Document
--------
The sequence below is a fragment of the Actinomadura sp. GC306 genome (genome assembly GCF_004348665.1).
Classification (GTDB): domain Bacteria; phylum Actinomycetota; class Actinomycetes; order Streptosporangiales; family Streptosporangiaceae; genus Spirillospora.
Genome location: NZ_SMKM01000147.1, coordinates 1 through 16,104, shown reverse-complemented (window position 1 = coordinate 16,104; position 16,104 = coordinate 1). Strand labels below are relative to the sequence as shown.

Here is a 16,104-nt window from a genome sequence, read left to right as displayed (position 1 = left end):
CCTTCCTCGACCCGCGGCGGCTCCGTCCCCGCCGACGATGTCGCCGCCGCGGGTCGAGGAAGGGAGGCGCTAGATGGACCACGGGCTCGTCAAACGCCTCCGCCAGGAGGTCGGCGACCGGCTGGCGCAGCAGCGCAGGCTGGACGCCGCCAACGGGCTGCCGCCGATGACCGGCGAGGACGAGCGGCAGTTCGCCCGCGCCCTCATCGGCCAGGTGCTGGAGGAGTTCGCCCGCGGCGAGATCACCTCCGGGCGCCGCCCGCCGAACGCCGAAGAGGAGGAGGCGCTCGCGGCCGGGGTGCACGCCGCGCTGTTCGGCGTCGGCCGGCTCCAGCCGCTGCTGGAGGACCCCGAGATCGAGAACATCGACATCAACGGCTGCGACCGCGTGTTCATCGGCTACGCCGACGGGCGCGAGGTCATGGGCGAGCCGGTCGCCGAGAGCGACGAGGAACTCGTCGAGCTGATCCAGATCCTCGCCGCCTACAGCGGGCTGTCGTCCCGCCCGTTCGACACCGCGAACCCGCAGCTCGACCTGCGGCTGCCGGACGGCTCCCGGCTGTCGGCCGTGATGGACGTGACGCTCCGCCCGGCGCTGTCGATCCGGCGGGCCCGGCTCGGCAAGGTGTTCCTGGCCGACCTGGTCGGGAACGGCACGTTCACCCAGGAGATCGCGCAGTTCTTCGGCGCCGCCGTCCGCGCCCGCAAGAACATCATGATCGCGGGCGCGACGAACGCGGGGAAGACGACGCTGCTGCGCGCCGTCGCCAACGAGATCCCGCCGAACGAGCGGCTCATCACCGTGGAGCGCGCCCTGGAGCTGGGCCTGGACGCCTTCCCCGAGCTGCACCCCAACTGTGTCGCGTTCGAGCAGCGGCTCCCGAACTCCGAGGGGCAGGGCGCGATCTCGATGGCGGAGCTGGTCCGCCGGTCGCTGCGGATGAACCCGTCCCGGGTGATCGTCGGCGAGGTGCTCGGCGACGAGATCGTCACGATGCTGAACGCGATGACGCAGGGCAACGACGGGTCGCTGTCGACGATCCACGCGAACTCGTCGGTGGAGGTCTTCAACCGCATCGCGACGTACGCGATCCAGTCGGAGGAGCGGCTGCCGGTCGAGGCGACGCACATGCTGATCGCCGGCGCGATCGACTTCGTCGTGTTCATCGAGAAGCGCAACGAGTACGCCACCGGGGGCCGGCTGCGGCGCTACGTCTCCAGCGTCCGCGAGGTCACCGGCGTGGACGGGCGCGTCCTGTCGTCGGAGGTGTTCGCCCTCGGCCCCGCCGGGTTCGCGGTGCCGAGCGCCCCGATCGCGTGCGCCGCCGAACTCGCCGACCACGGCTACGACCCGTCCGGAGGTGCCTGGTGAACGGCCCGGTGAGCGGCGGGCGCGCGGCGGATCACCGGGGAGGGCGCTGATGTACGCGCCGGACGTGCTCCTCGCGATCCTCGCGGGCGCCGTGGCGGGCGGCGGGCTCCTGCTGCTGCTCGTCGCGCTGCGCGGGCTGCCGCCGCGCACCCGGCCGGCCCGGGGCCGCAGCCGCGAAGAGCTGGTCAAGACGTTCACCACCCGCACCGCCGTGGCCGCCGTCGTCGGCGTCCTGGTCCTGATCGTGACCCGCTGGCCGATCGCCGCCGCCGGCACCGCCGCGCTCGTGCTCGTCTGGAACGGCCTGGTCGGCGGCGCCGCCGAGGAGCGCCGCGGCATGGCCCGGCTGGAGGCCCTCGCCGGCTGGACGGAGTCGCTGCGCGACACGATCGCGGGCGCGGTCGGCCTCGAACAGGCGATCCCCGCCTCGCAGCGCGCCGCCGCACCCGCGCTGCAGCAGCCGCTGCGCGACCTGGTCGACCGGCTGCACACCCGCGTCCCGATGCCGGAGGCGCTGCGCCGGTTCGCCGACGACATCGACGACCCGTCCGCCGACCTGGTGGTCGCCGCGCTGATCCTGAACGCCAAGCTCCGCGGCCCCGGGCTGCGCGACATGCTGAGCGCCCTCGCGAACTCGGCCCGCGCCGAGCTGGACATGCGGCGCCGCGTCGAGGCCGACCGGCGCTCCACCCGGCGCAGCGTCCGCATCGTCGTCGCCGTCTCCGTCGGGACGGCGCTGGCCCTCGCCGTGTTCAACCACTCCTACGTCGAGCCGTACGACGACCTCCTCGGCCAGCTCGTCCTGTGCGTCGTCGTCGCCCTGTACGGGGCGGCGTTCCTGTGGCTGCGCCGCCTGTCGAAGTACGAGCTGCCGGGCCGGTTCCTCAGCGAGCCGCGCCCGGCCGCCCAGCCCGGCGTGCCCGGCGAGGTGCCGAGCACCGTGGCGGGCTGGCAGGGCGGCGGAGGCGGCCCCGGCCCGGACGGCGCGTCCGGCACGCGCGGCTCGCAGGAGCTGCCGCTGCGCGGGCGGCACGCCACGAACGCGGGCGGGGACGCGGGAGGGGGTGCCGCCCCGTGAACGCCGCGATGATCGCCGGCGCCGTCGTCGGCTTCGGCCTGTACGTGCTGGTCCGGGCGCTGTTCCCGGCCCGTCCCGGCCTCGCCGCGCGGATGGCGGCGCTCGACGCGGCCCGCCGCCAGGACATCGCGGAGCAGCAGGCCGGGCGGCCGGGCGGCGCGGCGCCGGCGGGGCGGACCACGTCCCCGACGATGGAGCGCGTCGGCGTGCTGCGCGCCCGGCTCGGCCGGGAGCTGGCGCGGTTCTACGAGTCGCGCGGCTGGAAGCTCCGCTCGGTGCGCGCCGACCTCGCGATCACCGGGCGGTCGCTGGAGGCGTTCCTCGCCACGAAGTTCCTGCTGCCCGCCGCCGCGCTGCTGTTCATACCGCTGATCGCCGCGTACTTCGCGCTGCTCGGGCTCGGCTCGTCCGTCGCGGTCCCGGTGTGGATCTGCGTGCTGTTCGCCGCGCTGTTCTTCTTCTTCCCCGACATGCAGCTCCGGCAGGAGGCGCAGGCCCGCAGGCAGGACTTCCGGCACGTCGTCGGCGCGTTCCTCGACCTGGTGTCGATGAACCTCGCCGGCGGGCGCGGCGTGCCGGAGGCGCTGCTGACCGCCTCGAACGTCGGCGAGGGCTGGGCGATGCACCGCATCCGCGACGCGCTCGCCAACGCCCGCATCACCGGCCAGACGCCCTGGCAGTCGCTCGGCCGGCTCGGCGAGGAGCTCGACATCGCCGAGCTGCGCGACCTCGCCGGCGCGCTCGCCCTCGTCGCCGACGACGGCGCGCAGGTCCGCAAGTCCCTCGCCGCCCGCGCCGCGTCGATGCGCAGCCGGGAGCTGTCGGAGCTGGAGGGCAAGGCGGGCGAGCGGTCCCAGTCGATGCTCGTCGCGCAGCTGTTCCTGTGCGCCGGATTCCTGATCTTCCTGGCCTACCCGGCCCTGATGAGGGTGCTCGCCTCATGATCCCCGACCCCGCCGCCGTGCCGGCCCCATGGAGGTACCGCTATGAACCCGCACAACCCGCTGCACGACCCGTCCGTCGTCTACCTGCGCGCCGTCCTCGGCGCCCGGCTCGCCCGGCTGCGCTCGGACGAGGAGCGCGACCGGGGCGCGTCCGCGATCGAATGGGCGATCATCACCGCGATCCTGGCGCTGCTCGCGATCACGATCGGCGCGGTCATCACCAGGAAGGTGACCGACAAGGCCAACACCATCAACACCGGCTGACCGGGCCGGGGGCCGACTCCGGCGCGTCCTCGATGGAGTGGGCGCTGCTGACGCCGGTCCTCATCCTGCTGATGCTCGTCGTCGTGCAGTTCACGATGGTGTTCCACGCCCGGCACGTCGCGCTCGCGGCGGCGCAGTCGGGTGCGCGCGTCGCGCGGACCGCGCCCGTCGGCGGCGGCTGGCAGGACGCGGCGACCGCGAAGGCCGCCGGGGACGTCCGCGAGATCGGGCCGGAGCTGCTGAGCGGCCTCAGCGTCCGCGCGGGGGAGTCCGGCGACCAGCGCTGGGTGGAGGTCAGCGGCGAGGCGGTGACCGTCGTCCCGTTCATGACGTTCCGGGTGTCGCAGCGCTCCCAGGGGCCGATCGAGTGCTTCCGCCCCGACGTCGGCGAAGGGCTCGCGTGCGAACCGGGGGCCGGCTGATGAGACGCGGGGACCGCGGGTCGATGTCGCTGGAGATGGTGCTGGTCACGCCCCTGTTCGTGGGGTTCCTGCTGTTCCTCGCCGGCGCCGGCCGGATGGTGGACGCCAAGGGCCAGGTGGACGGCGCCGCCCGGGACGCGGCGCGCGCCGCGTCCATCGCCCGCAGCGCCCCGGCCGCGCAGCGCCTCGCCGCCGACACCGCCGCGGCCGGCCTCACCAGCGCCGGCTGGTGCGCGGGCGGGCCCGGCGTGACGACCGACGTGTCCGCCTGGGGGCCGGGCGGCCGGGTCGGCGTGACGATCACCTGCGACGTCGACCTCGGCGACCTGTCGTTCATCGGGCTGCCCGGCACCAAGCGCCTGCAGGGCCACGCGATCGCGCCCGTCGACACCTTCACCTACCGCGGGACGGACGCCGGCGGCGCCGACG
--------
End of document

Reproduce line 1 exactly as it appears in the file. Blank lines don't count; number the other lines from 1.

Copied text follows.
The sequence below is a fragment of the Actinomadura sp. GC306 genome (genome assembly GCF_004348665.1).